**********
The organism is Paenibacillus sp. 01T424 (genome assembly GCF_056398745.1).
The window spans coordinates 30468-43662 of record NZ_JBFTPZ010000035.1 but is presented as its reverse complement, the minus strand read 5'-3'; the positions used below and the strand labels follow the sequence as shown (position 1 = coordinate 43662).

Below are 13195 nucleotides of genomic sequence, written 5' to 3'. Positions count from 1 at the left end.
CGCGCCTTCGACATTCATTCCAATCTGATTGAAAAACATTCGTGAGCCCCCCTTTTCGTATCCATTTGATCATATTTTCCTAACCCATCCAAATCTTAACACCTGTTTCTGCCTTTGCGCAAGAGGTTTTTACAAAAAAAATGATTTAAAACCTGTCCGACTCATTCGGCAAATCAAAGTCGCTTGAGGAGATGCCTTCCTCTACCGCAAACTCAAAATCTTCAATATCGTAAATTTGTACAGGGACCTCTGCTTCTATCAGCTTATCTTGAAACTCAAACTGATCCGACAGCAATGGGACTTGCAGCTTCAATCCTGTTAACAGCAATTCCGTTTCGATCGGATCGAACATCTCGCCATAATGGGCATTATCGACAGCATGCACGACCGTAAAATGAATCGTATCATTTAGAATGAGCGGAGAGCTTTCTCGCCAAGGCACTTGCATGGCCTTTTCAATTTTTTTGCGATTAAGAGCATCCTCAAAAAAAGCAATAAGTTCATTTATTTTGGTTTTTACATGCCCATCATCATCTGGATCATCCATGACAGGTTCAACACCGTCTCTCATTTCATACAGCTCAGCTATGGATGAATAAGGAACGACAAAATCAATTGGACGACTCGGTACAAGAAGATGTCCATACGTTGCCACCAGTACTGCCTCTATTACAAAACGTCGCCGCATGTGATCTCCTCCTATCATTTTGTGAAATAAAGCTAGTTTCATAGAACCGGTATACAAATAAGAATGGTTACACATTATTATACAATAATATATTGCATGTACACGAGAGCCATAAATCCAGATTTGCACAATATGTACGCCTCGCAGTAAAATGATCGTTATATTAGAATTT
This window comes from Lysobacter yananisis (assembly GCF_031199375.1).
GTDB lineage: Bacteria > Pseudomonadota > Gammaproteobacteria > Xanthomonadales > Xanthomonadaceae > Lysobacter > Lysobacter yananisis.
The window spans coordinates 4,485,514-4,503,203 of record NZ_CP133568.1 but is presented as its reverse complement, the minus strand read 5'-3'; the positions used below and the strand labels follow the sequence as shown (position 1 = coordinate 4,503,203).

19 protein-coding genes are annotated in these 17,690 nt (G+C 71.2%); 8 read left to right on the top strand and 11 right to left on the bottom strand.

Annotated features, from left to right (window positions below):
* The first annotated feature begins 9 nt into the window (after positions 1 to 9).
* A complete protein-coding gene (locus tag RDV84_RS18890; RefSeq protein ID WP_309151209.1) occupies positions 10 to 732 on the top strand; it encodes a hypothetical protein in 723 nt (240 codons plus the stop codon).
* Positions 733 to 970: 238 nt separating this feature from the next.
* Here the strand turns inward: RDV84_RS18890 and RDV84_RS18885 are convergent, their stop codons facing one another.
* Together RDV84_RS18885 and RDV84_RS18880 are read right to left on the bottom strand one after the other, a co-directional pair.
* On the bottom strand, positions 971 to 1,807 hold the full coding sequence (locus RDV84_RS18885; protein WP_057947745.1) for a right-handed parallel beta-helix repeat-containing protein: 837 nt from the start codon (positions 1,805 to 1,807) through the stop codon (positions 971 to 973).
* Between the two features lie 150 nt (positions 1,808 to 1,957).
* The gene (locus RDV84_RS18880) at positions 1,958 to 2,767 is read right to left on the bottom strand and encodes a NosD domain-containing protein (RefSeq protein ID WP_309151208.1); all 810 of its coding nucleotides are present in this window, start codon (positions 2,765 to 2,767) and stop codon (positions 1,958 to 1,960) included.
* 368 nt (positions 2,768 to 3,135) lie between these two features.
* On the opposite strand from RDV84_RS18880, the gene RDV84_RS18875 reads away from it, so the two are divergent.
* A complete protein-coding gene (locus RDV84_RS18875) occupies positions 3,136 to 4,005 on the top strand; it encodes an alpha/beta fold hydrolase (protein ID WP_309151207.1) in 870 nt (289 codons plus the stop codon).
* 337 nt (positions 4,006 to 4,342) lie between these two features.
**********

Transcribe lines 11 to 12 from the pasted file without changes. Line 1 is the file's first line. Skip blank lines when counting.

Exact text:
* A complete protein-coding gene (locus tag RDV84_RS18890; RefSeq protein ID WP_309151209.1) occupies positions 10 to 732 on the top strand; it encodes a hypothetical protein in 723 nt (240 codons plus the stop codon).
* Positions 733 to 970: 238 nt separating this feature from the next.